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Monday, January 28, 2019

Venezuela crisis: White House 'will respond to threats against diplomats'

US National Security Adviser John Bolton has warned Venezuela that any threats against American diplomats or opposition leader Juan Guaidó will be met with "a significant response".
Mr Bolton tweeted on Sunday that any such "intimidation" would be "a grave assault on the rule of law".
His warning comes days after the US and more than 20 other countries recognised Mr Guaidó as interim president.
They accuse President Nicolás Maduro of rigging last year's election.
President Maduro was sworn in for a second term earlier this month after an election marred by an opposition boycott and allegations of vote-rigging, triggering large protests.
The political crisis in Venezuela now appears to be reaching boiling point amid growing efforts by the opposition to unseat Mr Maduro.
Earlier on Sunday, Venezuela's top military representative to the US, Col José Luis Silva, defected from Mr Maduro's government, saying he recognised Mr Guaidó as president instead.
Later, Mr Bolton took to Twitter to reiterate Washington's position, warning others against any form of "violence and intimidation".
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What happens now?

On Saturday, several European countries including Spain, Germany, France and the UK said they would recognise Mr Guaidó as president if elections were not called within eight days.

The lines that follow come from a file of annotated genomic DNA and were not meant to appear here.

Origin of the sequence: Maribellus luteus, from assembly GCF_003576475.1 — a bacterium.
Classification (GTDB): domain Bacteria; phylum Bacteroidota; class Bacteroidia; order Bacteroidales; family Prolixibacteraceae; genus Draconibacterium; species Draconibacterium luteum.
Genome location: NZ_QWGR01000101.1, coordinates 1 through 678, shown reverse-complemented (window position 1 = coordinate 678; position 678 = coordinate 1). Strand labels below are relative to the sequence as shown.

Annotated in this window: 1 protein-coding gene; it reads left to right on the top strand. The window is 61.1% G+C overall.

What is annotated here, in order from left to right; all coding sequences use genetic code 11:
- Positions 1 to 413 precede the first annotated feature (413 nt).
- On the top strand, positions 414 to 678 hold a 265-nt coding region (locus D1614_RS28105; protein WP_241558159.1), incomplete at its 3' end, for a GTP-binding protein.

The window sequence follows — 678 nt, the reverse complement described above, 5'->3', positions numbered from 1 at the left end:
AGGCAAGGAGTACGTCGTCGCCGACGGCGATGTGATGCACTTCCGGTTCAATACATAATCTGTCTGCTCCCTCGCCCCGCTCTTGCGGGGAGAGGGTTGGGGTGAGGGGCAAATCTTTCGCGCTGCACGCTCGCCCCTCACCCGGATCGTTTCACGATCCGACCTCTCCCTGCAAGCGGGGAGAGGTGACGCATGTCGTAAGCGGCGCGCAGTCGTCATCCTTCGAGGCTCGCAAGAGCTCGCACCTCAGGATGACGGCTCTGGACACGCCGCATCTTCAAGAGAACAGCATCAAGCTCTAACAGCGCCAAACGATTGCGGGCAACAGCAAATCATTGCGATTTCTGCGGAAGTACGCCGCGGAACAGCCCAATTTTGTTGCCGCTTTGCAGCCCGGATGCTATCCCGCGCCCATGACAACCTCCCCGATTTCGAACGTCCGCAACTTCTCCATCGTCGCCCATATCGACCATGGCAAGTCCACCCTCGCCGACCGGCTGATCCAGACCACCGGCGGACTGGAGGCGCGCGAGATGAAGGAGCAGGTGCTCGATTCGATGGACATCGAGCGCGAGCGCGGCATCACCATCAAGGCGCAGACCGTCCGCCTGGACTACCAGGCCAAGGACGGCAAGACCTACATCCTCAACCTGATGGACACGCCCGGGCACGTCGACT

But Mr Maduro has rejected this, saying the ultimatum must be withdrawn.
"Venezuela is not tied to Europe. This is complete insolence," he told CNN Turk on Sunday.
Mr Maduro added that he was ready to "engage in comprehensive dialogue" with those who opposed his presidency, and that he had sent Donald Trump "many messages", but that he thought the US president "despises us".

He later appeared at a military exercise in Venezuela's central state of Carabobo, where he called for "union, discipline and cohesion" to overcome what he described as an "attempted coup d'etat" by Mr Guaidó.
Mr Maduro broke off relations with the US last Thursday over the country's support for Mr Guaidó, and ordered US envoys to depart Venezuela within 72 hours.
However on Saturday evening, as the deadline was due to expire, Venezuela's foreign ministry said it would withdraw the expulsion order, and instead allow 30 days for the two sides to set up "interest offices" in each others' countries.
Interest offices are used when countries do not have formal diplomatic relations, but want to have a basic level of contact to represent their interests.
Washington has previously said it does not recognise Mr Maduro's authority to order its diplomats out.
Meanwhile, Mr Guaidó told the Washington Post that he was in talks with "sympathetic military" officials in Venezuela with the aim of building support for his presidency.

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